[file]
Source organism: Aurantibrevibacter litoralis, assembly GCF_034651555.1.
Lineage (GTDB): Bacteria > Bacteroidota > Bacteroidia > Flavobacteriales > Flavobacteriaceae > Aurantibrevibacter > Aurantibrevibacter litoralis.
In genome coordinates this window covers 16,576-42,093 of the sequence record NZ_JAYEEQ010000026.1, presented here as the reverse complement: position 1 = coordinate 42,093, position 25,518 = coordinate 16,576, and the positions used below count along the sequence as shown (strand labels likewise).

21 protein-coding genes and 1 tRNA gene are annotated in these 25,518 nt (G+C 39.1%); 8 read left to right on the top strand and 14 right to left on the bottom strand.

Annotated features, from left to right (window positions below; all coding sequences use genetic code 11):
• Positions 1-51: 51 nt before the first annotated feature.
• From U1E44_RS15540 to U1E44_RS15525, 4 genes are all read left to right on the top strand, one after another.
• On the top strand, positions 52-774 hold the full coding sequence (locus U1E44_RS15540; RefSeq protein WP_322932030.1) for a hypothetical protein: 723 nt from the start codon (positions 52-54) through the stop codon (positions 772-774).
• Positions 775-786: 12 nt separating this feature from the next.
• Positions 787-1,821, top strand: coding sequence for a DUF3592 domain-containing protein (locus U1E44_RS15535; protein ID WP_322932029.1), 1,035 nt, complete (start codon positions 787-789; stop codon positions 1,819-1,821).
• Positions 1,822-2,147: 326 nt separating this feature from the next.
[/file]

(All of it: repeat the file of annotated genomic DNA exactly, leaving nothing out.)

Source organism: Aurantibrevibacter litoralis, assembly GCF_034651555.1.
Lineage (GTDB): Bacteria > Bacteroidota > Bacteroidia > Flavobacteriales > Flavobacteriaceae > Aurantibrevibacter > Aurantibrevibacter litoralis.
In genome coordinates this window covers 16,576-42,093 of the sequence record NZ_JAYEEQ010000026.1, presented here as the reverse complement: position 1 = coordinate 42,093, position 25,518 = coordinate 16,576, and the positions used below count along the sequence as shown (strand labels likewise).

21 protein-coding genes and 1 tRNA gene are annotated in these 25,518 nt (G+C 39.1%); 8 read left to right on the top strand and 14 right to left on the bottom strand.

Annotated features, from left to right (window positions below; all coding sequences use genetic code 11):
• Positions 1-51: 51 nt before the first annotated feature.
• From U1E44_RS15540 to U1E44_RS15525, 4 genes are all read left to right on the top strand, one after another.
• On the top strand, positions 52-774 hold the full coding sequence (locus U1E44_RS15540; RefSeq protein WP_322932030.1) for a hypothetical protein: 723 nt from the start codon (positions 52-54) through the stop codon (positions 772-774).
• Positions 775-786: 12 nt separating this feature from the next.
• Positions 787-1,821, top strand: coding sequence for a DUF3592 domain-containing protein (locus U1E44_RS15535; protein ID WP_322932029.1), 1,035 nt, complete (start codon positions 787-789; stop codon positions 1,819-1,821).
• Positions 1,822-2,147: 326 nt separating this feature from the next.